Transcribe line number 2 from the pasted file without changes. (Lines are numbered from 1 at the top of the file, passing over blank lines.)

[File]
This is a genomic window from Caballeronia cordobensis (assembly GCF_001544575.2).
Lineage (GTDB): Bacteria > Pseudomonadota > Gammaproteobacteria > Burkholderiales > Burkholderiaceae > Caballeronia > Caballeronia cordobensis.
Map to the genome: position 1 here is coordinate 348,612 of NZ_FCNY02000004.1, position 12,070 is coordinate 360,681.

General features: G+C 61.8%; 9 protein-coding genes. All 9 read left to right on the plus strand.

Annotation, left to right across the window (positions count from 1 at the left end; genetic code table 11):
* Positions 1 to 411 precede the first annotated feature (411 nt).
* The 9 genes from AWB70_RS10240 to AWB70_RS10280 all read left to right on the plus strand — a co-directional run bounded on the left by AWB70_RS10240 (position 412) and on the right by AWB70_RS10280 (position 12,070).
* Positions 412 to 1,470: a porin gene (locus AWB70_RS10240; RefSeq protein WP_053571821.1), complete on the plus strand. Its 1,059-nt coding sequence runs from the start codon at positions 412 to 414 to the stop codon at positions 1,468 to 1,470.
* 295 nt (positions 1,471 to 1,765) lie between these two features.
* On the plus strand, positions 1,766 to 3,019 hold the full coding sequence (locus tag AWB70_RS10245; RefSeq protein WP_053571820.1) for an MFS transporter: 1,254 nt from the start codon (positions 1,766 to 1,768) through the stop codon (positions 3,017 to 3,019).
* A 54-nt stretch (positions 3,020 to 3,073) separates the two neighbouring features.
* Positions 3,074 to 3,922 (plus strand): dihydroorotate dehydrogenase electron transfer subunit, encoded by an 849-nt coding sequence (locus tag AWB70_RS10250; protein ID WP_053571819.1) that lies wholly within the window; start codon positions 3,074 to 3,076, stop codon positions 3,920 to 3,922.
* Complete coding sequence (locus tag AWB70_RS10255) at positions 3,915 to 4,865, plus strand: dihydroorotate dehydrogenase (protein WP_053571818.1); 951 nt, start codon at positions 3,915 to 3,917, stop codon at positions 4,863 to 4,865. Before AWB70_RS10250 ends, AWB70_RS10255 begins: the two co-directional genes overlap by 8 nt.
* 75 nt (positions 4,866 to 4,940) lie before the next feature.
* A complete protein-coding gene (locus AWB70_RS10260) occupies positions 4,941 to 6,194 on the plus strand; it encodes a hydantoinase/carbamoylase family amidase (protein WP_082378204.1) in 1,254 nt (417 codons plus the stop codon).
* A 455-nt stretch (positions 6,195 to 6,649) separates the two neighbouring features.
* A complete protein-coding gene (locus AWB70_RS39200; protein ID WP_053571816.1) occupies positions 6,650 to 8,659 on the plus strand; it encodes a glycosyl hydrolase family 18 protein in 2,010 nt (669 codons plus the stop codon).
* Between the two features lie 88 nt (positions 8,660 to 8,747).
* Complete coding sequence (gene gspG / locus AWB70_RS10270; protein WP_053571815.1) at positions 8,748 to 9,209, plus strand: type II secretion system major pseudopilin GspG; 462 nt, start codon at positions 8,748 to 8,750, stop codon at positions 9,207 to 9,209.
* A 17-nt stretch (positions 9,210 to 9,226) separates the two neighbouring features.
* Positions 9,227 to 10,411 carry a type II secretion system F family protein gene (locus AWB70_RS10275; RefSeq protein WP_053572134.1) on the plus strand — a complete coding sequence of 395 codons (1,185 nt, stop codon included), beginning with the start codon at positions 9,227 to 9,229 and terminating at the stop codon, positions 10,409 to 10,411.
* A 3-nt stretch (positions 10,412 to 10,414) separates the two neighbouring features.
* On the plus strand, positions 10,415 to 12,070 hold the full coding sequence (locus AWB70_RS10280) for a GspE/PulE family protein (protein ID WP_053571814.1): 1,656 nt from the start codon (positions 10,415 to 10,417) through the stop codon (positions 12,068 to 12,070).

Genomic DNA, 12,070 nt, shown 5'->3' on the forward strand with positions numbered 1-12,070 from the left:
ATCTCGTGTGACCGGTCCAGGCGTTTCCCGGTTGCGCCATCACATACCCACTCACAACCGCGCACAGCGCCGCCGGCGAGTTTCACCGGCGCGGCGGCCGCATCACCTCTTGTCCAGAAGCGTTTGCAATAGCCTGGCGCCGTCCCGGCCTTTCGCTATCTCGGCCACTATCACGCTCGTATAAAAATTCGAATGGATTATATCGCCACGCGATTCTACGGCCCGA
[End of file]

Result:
Lineage (GTDB): Bacteria > Pseudomonadota > Gammaproteobacteria > Burkholderiales > Burkholderiaceae > Caballeronia > Caballeronia cordobensis.